DWIGHT I ADE
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HONORED ON PANEL 12W, LINE 54 OF THE WALL

DWIGHT I ADE

WALL NAME

DWIGHT I ADE

PANEL / LINE

12W/54

DATE OF BIRTH

04/08/1947

CASUALTY PROVINCE

TAY NINH

DATE OF CASUALTY

03/29/1970

HOME OF RECORD

OWOSSO

COUNTY OF RECORD

Shiawassee County

STATE

MI

BRANCH OF SERVICE

ARMY

RANK

SGT

REMEMBRANCES

LEFT FOR DWIGHT I ADE
POSTED ON 4.5.2021
POSTED BY: john fabris

do not stand at my grave and weep

Do not stand at my grave and weep
I am not there; I do not sleep.
I am a thousand winds that blow,
I am the diamond glints on snow,
I am the sun on ripened grain,
I am the gentle autumn rain.
When you awaken in the morning's hush
I am the swift uplifting rush
Of quiet birds in circled flight.
I am the soft stars that shine at night.
Do not stand at my grave and cry,
I am not there; I did not die.

As long as you are remembered you will never truly die....
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POSTED ON 9.23.2020
POSTED BY: JOHN C. BRUNGER, PhD

Remembering Fifty Years Ago

The Corunna High School Cavaliers' football team posed for a picture in the 'Sphinx' yearbook on page 71 in 1965. Dwight Ade was a senior and is shown on Row 3 at the very right end. I attended high school with Ade and was a year younger. I served in the Republic of Vietnam in 1968.
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POSTED ON 3.9.2019
POSTED BY: Bruce Brandenburg

MSU dorm friend in West Shaw Hall

Dwight was a wonderful friend. Wil never forget our after dinner Euchre game before we headed off to study. You are ever in my thoughts. I touched your name on the Wall in D.C. I knew exactly where to find it as your name was on the cover of Newsweek magazine.
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POSTED ON 6.28.2017

Final Mission of SGT Dwight I. Ade

Fire Support Base Jay was located near the Cambodian border in an area known as the Dog’s Head. The encampment provided artillery fire support to the 1st Cavalry Division’s operations north of Saigon along the border. The fire support base was little more than a field blasted out of the jungle to welcome cargo helicopters, which hauled in the heavy equipment, artillery pieces, and supplies. FSB Jay had six 105 mm artillery guns in sandbagged fire pits which were surrounded by berms of dirt manned by a company of 1st Cavalry troopers to keep the North Vietnamese Army at bay. The artillerymen’s accommodations at Jay ranged from half-culvert pipes with blast walls to bunkers made of dirt-filled ammunition crates covered with timbers when Army engineers cut back the jungle around the fire support base for fields of fire. Because of the fire support base’s isolation, there was no way in or out except by air. On March 29, 1970, the NVA’s 95-C Regiment decided to eliminate the 1st Cavalry Division’s artillerymen at FSB Jay with heavy rocket, mortar, and ground attacks. At 0415 hours, a 200-round barrage rocked the base. The first rounds slammed into and around the TOC (tactical operations center), knocking down the antennas and cutting all communication between FSB Jay and other American units. At the same time, NVA ground troops poured out of the jungle and swarmed the base. Mortar fire continued to rain down, striking the ammo dump and causing a horrendous roar. Another round hit a supply of C-3 explosive, it also exploding in spectacular fashion. Sappers blew a hole in the southwest corner and entered the compound. The artillerymen put up a determined defense, and by dawn the attack began to break. As the NVA retreated, the three guns remaining blasted away at the enemy using canister rounds, their muzzles set to zero elevation. After 45 minutes of fighting, 14 Americans were dead and 53 wounded, spread across two batteries of the 12th and 19th Artillery and 2nd Battalion, 7th Cavalry, 1st Cavalry Division. The cost to the NVA was high, as 74 lifeless NVA bodies were counted after the battle. That same day, FSB Jay was ordered closed, and by mid-afternoon it was gone. The fourteen Americans lost at FSB Jay included SGT Dwight I. Ade, SP4 Bartolo A. Barela Jr., SP5 Michael A. Blondin, PFC James M. Furgerson, SGT William R. Hainley, CPL Jimmy I. Hicks, CPL James R. Holmes, SGT Staret J. Ingleston, CPL David M. King, CPL Donn M. Lorber, CPL Murl A. Moyers, CPL Warner Starks, CPL Paul R. Stepp Jr., and CPL Michael J. Wainwright. [Taken from coffeltdatabase.org, dailyrepublic.com, lrrp.com, and “Fire Base Illingworth: An Epic True Story” by Philip Keith]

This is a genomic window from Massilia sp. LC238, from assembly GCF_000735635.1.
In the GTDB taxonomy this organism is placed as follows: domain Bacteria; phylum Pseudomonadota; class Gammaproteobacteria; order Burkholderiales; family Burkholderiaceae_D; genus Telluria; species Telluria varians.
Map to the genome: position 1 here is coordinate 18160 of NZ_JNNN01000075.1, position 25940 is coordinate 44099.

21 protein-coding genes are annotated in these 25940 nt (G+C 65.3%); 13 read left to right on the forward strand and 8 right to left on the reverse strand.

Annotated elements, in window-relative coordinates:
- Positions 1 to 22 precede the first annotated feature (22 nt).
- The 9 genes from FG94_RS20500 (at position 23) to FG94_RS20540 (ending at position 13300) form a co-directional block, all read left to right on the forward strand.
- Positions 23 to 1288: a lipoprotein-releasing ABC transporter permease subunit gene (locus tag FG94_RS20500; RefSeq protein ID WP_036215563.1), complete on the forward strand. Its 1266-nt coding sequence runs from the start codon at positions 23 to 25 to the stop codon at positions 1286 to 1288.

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POSTED ON 8.2.2016
POSTED BY: Lucy Conte Micik

Remembered

DEAR SGT. ADE,
THANK YOU FOR YOUR SERVICE IN THE ARMY AND AS AN INFANTRYMAN. REST IN PEACE.
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